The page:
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Ex-Washington County employee enters Alford plea in attempted extortion case

November 30, 1999|By ERIN JULIUS

HAGERSTOWN ? A former Washington County employee who was indicted in July on extortion charges entered an Alford plea Monday to a misdemeanor charge of attempted extortion, under $500.

In an Alford plea, a defendant does not admit guilt but concedes the state has sufficient evidence for a conviction.

Jeffrey L. Shetron, 49, who used to work in the county's water and sewer department, attempted to convince W.F. Delauter & Sons to give him a gasoline-powered generator worth more than $500 in June 2006, Assistant State's Attorney Steven Kessell said Monday in Washington County Circuit Court.

Shetron said he would sign off on one of the contractor's projects if a generator found its way into his truck, Kessell said during his reading of the statement of facts.

Washington County Circuit Judge W. Kennedy Boone III granted Shetron probation before judgment and ordered him to serve 18 months of unsupervised probation. Shetron also must pay a $250 fine, Boone said.

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Under the terms of probation before judgment, the sentence is not imposed if all conditions of probation are met.

Shetron's sentence was similar to that given previously to James Ernest Bishop, 62, the county's former water quality deputy director. Bishop also was indicted in July 2007 and pleaded guilty in December 2007 to a felony count of extortion by a public official in connection with two incidents dating to 2004.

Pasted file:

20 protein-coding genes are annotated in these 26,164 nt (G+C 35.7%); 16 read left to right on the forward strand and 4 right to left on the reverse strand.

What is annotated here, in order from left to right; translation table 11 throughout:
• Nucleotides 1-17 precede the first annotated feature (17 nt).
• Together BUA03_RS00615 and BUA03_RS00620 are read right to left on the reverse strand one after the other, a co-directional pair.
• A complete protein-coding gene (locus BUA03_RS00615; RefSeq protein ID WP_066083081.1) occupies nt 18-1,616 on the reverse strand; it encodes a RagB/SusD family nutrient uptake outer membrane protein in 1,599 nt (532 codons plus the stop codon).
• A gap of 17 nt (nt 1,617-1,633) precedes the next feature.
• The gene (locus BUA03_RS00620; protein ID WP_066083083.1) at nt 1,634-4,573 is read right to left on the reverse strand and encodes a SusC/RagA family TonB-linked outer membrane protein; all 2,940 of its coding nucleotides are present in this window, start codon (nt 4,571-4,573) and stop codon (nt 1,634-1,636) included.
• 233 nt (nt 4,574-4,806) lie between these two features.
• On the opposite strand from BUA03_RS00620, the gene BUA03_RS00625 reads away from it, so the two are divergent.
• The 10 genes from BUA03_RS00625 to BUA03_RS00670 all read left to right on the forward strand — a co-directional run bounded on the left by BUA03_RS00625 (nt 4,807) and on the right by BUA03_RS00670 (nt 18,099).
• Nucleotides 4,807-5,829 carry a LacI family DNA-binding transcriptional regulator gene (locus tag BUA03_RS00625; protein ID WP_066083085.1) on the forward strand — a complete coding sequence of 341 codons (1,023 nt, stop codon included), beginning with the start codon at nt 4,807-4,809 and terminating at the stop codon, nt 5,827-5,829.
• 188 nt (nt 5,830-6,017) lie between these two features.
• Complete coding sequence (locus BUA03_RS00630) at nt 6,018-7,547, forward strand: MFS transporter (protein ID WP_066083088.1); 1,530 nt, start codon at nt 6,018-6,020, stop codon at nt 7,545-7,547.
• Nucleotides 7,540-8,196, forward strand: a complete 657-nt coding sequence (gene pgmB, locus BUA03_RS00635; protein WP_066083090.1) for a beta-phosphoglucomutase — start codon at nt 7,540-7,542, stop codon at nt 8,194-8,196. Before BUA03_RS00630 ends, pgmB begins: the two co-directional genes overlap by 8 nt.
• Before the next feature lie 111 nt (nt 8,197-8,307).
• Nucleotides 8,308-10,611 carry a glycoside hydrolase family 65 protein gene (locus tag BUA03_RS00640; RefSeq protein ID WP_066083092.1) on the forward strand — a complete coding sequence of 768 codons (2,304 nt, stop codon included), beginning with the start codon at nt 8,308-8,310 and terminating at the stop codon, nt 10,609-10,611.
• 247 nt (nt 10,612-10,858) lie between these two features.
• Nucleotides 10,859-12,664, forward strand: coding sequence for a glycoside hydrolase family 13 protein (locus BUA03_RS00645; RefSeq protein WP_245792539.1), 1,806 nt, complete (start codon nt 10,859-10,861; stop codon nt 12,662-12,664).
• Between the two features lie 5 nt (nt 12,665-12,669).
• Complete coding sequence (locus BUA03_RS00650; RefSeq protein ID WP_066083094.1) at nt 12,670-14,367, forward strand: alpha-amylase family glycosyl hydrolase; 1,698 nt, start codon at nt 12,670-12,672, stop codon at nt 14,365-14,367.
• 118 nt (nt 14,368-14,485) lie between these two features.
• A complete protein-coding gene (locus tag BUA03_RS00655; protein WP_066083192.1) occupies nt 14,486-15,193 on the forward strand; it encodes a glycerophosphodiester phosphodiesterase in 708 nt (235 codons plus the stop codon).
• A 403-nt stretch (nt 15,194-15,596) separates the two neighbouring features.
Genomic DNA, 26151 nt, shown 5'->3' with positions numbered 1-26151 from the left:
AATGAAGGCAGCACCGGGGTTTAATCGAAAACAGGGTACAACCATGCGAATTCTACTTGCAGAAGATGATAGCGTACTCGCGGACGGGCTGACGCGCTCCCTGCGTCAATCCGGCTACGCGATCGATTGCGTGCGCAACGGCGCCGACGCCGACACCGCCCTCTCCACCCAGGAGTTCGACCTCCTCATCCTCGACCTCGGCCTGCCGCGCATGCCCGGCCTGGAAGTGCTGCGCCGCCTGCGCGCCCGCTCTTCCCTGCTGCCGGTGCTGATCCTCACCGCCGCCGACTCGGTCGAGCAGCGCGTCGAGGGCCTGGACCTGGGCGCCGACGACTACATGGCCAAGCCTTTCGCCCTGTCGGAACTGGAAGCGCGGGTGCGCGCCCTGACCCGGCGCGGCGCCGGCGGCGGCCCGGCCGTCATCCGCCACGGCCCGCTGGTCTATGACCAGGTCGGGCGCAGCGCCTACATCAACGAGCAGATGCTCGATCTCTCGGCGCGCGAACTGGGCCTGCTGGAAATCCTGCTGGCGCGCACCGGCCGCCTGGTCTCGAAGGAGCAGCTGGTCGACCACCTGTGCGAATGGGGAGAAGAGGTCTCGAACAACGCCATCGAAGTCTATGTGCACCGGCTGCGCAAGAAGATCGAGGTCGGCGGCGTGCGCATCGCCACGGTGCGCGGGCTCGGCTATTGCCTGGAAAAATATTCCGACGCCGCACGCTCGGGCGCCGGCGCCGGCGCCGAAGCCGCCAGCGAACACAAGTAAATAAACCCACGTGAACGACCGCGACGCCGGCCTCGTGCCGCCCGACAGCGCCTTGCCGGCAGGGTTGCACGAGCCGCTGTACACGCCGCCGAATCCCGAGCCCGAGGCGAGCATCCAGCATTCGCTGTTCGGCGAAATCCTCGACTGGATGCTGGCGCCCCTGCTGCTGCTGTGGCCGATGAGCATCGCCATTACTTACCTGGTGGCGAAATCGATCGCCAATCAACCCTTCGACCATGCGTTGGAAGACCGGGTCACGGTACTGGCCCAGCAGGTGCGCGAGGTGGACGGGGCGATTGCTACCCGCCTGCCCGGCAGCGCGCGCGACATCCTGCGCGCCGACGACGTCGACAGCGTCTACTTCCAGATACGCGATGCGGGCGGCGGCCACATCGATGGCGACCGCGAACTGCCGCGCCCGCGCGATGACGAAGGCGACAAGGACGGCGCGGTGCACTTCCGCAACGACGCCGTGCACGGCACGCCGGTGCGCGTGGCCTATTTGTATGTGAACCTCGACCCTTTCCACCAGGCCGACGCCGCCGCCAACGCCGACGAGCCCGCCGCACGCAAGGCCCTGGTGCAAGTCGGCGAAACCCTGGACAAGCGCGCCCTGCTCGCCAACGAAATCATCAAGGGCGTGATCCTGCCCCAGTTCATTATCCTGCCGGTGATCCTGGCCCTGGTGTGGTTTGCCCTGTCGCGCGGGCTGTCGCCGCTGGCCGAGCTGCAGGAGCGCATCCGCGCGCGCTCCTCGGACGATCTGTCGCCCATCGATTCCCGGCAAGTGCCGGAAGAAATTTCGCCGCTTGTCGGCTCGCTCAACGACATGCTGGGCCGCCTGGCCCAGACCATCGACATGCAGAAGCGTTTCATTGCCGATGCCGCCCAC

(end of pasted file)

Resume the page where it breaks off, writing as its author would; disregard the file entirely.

Bishop, who had no prior criminal record, must serve 15 months of unsupervised probation. Bishop retired from the county after more than 20 years of service.

Shetron's employment with the county was terminated in February 2007, his defense attorney said Monday.

In court Monday, Shetron said he was extremely embarrassed and apologized for the comment he made.

During Bishop's plea hearing in December, Deputy State's Attorney Joseph Michael spoke to area contractors.

Michael said in December that Bishop had been acting in a manner that was the "culture of the industry."

The equipment Bishop pleaded guilty to extorting, a $1,400 laser level, was found years later in a county office, unopened and unused.

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